I'm trying to get a demonstration of ippmooviewer with the ippsrv.fcgi script.
The iipmooviewer.html sample wasn't showing anything. So I tested
with the basic URL in the troubleshooting document.
I wondered if the source code had been hacked when I saw the browser
respond with "You have chosen to open
together with a prompt to save/open.
This name appears within src/IIPResponse.cc
If I use a jp2 image file, it just works.
I'm not sure if our TIFF files are in "tiled pyramidal format"
so this might be the issue, but in any case, there is room
for improvement in catching that into a meaningful error.
You seem to have CSS turned off.
Please don't fill out this field.
I've tested the viewer with the sample TIF PalaisDuLouvre.tif
on the iipimage web site and it works fine. It appears this weird
error message is related to the TIF format I had.
tiffinfo on Linux reports:
TIFF Directory at offset 0x8 (8)
Subfile Type: (0 = 0x0)
Image Width: 3543 Image Length: 4994
Resolution: 300, 300 pixels/inch
Compression Scheme: None
Photometric Interpretation: RGB color
Orientation: row 0 top, col 0 lhs
Planar Configuration: single image plane
I'd think that last line is the problem. If the fcgi could output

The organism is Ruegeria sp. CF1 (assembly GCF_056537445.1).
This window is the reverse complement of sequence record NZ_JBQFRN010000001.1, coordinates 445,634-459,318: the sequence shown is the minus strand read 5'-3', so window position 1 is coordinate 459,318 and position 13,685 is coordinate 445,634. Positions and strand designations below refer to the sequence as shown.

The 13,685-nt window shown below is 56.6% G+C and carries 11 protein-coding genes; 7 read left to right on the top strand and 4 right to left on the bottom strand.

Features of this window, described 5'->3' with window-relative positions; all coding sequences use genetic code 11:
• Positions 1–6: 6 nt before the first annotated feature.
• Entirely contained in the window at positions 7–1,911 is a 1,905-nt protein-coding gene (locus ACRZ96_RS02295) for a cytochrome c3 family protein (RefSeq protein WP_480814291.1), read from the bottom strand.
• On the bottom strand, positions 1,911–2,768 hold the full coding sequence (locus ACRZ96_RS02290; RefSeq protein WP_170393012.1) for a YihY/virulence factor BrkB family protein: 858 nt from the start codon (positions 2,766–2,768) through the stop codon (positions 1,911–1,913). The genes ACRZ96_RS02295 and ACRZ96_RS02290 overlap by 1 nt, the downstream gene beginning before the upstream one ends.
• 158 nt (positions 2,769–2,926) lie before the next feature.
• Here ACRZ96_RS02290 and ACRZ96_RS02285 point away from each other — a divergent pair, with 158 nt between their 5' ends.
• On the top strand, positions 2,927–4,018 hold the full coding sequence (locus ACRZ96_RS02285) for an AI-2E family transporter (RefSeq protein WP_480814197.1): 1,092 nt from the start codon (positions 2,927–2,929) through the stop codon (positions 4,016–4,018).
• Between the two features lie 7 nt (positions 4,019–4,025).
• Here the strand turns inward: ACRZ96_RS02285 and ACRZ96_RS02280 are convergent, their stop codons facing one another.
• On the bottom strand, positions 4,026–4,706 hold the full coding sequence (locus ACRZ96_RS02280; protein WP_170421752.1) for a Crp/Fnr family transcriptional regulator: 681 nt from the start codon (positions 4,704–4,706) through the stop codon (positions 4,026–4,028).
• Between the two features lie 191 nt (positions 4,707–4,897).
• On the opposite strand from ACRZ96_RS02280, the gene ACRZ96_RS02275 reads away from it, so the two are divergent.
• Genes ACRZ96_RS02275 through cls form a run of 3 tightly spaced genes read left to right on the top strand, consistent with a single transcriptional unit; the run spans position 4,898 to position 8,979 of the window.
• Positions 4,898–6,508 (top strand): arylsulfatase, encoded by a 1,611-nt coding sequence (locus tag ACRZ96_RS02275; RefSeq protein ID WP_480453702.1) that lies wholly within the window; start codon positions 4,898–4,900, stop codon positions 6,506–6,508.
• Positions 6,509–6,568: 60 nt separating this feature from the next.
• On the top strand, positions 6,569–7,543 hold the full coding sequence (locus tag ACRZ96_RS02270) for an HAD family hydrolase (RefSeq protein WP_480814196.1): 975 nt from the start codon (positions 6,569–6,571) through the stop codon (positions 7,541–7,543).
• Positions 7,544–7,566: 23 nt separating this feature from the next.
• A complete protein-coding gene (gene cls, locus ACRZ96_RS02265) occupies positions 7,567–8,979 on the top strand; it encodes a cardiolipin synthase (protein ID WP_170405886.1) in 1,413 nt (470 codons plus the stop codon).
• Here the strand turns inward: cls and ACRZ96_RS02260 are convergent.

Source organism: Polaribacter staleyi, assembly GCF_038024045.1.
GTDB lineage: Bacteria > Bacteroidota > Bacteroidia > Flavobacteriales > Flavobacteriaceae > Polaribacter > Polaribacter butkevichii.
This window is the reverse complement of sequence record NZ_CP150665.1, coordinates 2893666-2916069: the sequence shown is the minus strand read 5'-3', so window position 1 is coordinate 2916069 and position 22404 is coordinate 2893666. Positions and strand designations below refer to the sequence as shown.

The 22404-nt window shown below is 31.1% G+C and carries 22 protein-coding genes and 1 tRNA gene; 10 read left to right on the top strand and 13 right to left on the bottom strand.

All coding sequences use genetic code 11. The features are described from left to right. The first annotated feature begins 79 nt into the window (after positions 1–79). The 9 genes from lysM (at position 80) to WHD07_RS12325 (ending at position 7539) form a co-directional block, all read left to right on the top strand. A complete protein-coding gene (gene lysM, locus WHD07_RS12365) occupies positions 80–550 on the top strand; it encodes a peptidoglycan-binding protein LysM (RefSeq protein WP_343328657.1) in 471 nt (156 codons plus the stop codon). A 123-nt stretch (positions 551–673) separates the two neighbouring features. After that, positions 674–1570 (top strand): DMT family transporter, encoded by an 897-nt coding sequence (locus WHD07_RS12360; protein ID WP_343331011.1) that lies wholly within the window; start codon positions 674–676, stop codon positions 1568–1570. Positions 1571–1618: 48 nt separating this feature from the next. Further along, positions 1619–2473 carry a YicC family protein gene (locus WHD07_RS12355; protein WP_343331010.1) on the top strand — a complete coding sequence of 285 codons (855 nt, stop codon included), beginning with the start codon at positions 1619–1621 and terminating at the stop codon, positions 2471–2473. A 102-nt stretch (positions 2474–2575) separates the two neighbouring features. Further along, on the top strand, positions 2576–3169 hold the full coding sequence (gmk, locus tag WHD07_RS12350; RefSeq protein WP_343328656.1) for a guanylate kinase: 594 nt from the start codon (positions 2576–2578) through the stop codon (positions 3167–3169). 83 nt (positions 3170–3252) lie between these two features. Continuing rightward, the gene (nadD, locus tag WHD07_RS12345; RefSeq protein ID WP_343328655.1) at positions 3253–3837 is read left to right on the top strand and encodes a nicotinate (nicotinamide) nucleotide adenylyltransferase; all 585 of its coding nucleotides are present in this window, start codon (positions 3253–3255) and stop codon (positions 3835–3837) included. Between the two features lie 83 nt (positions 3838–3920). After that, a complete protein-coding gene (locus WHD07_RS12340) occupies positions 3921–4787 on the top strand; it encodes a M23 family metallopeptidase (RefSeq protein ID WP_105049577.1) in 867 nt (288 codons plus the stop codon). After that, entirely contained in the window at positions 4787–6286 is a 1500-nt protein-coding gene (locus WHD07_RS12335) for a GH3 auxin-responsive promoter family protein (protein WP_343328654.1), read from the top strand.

something about the TIF format, it would be an improvement.
Running the sample iipmooviewer.html
with my TIF shows this error:
"Unexpected response from server /fcgi-bin/iipsrv.fcgi"
When this error is appearing in the browser, there is no error in apache's
nor in /tmp/iipsrv.log
OK, maybe it isn't indicated by the Planar Configuration line. I checked the
good image (should have done that before
the last response) and it has multiple TIFF Directory entries. The good image
mentions Tile Width, while my own TIF doesn't report that.
I suspect we will be converting images to JP2 and simply use that.
I guess you should have read this: http://iipimage.sourceforge.net/documentat
TIFF images should be in tiled multi-resolution format. Sure, you can use
JPEG2000, but for optimal performance you should also process these to be
multi-resolution. Note that JPEG2000 decoding will almost always be slower
than for TIFF.